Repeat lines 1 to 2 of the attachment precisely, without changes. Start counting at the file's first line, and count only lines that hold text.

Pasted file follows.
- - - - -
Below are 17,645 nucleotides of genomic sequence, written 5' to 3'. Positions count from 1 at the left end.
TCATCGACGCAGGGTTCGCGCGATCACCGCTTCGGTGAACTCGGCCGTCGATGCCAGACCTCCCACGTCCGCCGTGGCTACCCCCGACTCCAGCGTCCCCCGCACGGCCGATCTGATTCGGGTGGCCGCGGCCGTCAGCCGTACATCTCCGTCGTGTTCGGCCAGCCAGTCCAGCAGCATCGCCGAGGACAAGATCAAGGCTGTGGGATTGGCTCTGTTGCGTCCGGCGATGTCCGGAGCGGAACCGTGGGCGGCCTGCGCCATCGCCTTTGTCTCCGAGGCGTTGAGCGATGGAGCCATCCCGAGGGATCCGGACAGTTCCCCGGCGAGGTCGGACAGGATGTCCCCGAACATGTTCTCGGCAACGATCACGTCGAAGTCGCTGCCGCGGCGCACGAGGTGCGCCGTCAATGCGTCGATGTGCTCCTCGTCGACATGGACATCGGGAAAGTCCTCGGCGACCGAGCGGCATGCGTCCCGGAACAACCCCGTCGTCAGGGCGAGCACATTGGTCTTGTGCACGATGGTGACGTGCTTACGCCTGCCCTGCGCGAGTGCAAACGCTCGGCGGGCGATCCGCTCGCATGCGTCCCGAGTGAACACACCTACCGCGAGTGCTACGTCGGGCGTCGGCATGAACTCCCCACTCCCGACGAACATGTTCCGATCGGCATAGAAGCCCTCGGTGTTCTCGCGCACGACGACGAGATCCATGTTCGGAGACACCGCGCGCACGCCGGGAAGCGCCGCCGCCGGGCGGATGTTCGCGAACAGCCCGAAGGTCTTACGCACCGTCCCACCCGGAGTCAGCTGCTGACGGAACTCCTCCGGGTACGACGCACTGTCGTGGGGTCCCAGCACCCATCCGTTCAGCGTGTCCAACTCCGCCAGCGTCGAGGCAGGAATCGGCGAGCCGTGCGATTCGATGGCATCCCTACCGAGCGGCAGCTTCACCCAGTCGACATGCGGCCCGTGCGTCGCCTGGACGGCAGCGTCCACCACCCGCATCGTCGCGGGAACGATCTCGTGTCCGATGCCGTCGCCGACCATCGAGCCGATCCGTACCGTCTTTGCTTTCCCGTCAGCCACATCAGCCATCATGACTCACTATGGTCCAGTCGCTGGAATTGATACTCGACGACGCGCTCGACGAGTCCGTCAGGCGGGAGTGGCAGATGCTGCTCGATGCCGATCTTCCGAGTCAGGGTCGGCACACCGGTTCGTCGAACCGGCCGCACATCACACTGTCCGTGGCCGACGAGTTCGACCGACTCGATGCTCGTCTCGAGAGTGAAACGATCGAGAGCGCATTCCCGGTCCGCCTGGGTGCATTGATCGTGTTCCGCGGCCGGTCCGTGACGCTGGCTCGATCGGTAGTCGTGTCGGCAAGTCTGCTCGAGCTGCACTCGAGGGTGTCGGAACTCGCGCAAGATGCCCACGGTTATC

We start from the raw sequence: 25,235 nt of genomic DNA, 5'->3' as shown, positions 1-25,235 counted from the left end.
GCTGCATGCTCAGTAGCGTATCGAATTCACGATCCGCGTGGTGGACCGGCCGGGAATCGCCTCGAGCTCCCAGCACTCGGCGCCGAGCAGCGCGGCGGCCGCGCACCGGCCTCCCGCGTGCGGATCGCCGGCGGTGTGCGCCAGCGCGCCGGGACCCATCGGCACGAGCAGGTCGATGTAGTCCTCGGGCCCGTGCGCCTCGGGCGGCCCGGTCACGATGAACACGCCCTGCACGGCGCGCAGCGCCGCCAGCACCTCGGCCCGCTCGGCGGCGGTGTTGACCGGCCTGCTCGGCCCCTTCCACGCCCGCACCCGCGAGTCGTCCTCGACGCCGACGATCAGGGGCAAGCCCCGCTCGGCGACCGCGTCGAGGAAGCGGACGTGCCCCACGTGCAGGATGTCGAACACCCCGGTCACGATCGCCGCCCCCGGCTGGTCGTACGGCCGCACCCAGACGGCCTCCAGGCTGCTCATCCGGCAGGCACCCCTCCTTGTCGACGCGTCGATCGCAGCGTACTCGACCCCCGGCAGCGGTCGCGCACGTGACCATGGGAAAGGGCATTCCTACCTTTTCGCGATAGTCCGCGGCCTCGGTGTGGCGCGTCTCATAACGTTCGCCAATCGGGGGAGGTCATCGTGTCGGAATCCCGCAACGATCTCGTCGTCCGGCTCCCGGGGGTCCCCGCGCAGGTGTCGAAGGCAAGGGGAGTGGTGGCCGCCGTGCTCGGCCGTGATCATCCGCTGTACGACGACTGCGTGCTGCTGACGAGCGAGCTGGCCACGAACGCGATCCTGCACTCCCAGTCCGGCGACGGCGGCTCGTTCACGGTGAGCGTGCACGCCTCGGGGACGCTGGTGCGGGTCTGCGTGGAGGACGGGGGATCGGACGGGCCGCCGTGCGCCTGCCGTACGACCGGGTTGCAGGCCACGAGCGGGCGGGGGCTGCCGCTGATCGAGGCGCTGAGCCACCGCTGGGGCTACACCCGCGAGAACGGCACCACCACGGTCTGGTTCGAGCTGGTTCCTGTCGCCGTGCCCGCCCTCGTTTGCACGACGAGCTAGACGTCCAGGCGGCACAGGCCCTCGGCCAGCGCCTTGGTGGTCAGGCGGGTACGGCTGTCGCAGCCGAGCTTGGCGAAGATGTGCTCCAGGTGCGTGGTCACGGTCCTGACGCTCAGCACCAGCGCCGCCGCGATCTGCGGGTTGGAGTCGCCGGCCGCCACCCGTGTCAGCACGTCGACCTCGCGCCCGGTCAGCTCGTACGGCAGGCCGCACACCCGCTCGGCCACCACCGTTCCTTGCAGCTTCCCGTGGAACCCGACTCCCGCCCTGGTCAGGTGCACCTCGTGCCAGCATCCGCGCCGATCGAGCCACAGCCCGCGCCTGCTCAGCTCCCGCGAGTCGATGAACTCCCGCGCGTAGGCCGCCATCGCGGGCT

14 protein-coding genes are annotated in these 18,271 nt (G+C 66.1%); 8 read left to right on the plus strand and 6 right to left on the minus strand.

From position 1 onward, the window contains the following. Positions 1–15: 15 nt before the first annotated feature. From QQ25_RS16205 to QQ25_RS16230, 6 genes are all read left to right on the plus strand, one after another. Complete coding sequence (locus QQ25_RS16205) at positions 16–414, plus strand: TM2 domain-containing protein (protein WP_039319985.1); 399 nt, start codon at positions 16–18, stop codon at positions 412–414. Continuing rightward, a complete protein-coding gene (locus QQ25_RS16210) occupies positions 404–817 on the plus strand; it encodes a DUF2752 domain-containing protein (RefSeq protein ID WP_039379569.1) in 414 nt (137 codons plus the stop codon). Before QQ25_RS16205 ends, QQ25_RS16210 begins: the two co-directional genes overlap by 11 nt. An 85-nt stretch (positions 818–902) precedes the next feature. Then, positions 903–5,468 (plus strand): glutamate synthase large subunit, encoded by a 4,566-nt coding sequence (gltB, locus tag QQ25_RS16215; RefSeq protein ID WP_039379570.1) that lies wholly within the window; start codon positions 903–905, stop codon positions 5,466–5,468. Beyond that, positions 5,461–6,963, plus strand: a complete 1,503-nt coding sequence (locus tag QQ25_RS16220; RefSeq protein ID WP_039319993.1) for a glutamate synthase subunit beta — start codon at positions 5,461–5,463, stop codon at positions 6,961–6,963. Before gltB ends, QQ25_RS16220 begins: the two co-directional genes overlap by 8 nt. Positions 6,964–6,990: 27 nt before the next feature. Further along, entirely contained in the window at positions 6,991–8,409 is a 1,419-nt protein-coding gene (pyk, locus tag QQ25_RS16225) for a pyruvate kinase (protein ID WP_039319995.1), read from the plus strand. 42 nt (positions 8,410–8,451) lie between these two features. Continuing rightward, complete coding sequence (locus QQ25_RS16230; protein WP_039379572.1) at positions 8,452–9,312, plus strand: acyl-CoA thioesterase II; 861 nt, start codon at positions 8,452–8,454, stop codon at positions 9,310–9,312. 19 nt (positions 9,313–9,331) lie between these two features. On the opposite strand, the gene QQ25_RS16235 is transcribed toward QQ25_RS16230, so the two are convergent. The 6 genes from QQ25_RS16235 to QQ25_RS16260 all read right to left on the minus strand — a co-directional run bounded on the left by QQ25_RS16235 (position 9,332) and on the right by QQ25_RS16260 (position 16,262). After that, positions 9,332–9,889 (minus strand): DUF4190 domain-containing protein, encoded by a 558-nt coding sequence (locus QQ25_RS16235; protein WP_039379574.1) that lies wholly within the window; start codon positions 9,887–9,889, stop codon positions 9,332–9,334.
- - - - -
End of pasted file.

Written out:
Below are 17,645 nucleotides of genomic sequence, written 5' to 3'. Positions count from 1 at the left end.
TCATCGACGCAGGGTTCGCGCGATCACCGCTTCGGTGAACTCGGCCGTCGATGCCAGACCTCCCACGTCCGCCGTGGCTACCCCCGACTCCAGCGTCCCCCGCACGGCCGATCTGATTCGGGTGGCCGCGGCCGTCAGCCGTACATCTCCGTCGTGTTCGGCCAGCCAGTCCAGCAGCATCGCCGAGGACAAGATCAAGGCTGTGGGATTGGCTCTGTTGCGTCCGGCGATGTCCGGAGCGGAACCGTGGGCGGCCTGCGCCATCGCCTTTGTCTCCGAGGCGTTGAGCGATGGAGCCATCCCGAGGGATCCGGACAGTTCCCCGGCGAGGTCGGACAGGATGTCCCCGAACATGTTCTCGGCAACGATCACGTCGAAGTCGCTGCCGCGGCGCACGAGGTGCGCCGTCAATGCGTCGATGTGCTCCTCGTCGACATGGACATCGGGAAAGTCCTCGGCGACCGAGCGGCATGCGTCCCGGAACAACCCCGTCGTCAGGGCGAGCACATTGGTCTTGTGCACGATGGTGACGTGCTTACGCCTGCCCTGCGCGAGTGCAAACGCTCGGCGGGCGATCCGCTCGCATGCGTCCCGAGTGAACACACCTACCGCGAGTGCTACGTCGGGCGTCGGCATGAACTCCCCACTCCCGACGAACATGTTCCGATCGGCATAGAAGCCCTCGGTGTTCTCGCGCACGACGACGAGATCCATGTTCGGAGACACCGCGCGCACGCCGGGAAGCGCCGCCGCCGGGCGGATGTTCGCGAACAGCCCGAAGGTCTTACGCACCGTCCCACCCGGAGTCAGCTGCTGACGGAACTCCTCCGGGTACGACGCACTGTCGTGGGGTCCCAGCACCCATCCGTTCAGCGTGTCCAACTCCGCCAGCGTCGAGGCAGGAATCGGCGAGCCGTGCGATTCGATGGCATCCCTACCGAGCGGCAGCTTCACCCAGTCGACATGCGGCCCGTGCGTCGCCTGGACGGCAGCGTCCACCACCCGCATCGTCGCGGGAACGATCTCGTGTCCGATGCCGTCGCCGACCATCGAGCCGATCCGTACCGTCTTTGCTTTCCCGTCAGCCACATCAGCCATCATGACTCACTATGGTCCAGTCGCTGGAATTGATACTCGACGACGCGCTCGACGAGTCCGTCAGGCGGGAGTGGCAGATGCTGCTCGATGCCGATCTTCCGAGTCAGGGTCGGCACACCGGTTCGTCGAACCGGCCGCACATCACACTGTCCGTGGCCGACGAGTTCGACCGACTCGATGCTCGTCTCGAGAGTGAAACGATCGAGAGCGCATTCCCGGTCCGCCTGGGTGCATTGATCGTGTTCCGCGGCCGGTCCGTGACGCTGGCTCGATCGGTAGTCGTGTCGGCAAGTCTGCTCGAGCTGCACTCGAGGGTGTCGGAACTCGCGCAAGATGCCCACGGTTATC